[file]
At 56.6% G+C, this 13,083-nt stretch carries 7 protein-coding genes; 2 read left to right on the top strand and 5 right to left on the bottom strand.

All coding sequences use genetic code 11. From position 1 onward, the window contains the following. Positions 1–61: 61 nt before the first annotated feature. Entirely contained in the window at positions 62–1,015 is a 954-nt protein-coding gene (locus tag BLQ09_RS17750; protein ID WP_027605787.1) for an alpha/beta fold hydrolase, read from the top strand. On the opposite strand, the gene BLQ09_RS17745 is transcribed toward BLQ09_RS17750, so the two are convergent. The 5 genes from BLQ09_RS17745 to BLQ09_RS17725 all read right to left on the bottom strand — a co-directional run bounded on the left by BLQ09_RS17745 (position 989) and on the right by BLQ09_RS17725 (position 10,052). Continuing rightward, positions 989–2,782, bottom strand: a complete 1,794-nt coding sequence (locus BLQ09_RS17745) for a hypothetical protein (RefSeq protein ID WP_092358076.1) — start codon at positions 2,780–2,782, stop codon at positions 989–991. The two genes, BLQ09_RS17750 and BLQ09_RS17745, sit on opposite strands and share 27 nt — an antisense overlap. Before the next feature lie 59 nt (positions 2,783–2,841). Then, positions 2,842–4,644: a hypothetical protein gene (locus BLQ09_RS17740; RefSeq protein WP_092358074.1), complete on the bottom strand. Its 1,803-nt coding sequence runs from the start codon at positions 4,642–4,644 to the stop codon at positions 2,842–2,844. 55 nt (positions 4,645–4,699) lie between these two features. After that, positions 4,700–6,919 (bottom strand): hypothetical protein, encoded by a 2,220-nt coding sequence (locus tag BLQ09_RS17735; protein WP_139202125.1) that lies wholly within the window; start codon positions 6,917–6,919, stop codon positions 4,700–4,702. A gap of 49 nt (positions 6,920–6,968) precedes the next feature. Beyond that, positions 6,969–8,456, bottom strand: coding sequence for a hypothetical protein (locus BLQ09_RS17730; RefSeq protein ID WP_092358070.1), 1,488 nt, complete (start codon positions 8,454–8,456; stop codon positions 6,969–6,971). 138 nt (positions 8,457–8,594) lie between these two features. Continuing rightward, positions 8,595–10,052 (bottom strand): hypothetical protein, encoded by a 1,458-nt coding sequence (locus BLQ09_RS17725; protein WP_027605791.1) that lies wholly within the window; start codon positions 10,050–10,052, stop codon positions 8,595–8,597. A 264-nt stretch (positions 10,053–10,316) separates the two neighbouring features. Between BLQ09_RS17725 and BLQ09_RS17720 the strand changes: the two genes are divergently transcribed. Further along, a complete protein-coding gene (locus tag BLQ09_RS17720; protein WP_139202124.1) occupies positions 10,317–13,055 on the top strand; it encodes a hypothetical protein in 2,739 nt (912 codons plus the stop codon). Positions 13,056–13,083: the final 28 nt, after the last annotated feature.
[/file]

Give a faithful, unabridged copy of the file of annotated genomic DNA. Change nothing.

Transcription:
At 56.6% G+C, this 13,083-nt stretch carries 7 protein-coding genes; 2 read left to right on the top strand and 5 right to left on the bottom strand.

All coding sequences use genetic code 11. From position 1 onward, the window contains the following. Positions 1–61: 61 nt before the first annotated feature. Entirely contained in the window at positions 62–1,015 is a 954-nt protein-coding gene (locus tag BLQ09_RS17750; protein ID WP_027605787.1) for an alpha/beta fold hydrolase, read from the top strand. On the opposite strand, the gene BLQ09_RS17745 is transcribed toward BLQ09_RS17750, so the two are convergent. The 5 genes from BLQ09_RS17745 to BLQ09_RS17725 all read right to left on the bottom strand — a co-directional run bounded on the left by BLQ09_RS17745 (position 989) and on the right by BLQ09_RS17725 (position 10,052). Continuing rightward, positions 989–2,782, bottom strand: a complete 1,794-nt coding sequence (locus BLQ09_RS17745) for a hypothetical protein (RefSeq protein ID WP_092358076.1) — start codon at positions 2,780–2,782, stop codon at positions 989–991. The two genes, BLQ09_RS17750 and BLQ09_RS17745, sit on opposite strands and share 27 nt — an antisense overlap. Before the next feature lie 59 nt (positions 2,783–2,841). Then, positions 2,842–4,644: a hypothetical protein gene (locus BLQ09_RS17740; RefSeq protein WP_092358074.1), complete on the bottom strand. Its 1,803-nt coding sequence runs from the start codon at positions 4,642–4,644 to the stop codon at positions 2,842–2,844. 55 nt (positions 4,645–4,699) lie between these two features. After that, positions 4,700–6,919 (bottom strand): hypothetical protein, encoded by a 2,220-nt coding sequence (locus tag BLQ09_RS17735; protein WP_139202125.1) that lies wholly within the window; start codon positions 6,917–6,919, stop codon positions 4,700–4,702. A gap of 49 nt (positions 6,920–6,968) precedes the next feature. Beyond that, positions 6,969–8,456, bottom strand: coding sequence for a hypothetical protein (locus BLQ09_RS17730; RefSeq protein ID WP_092358070.1), 1,488 nt, complete (start codon positions 8,454–8,456; stop codon positions 6,969–6,971). 138 nt (positions 8,457–8,594) lie between these two features. Continuing rightward, positions 8,595–10,052 (bottom strand): hypothetical protein, encoded by a 1,458-nt coding sequence (locus BLQ09_RS17725; protein WP_027605791.1) that lies wholly within the window; start codon positions 10,050–10,052, stop codon positions 8,595–8,597. A 264-nt stretch (positions 10,053–10,316) separates the two neighbouring features. Between BLQ09_RS17725 and BLQ09_RS17720 the strand changes: the two genes are divergently transcribed. Further along, a complete protein-coding gene (locus tag BLQ09_RS17720; protein WP_139202124.1) occupies positions 10,317–13,055 on the top strand; it encodes a hypothetical protein in 2,739 nt (912 codons plus the stop codon). Positions 13,056–13,083: the final 28 nt, after the last annotated feature.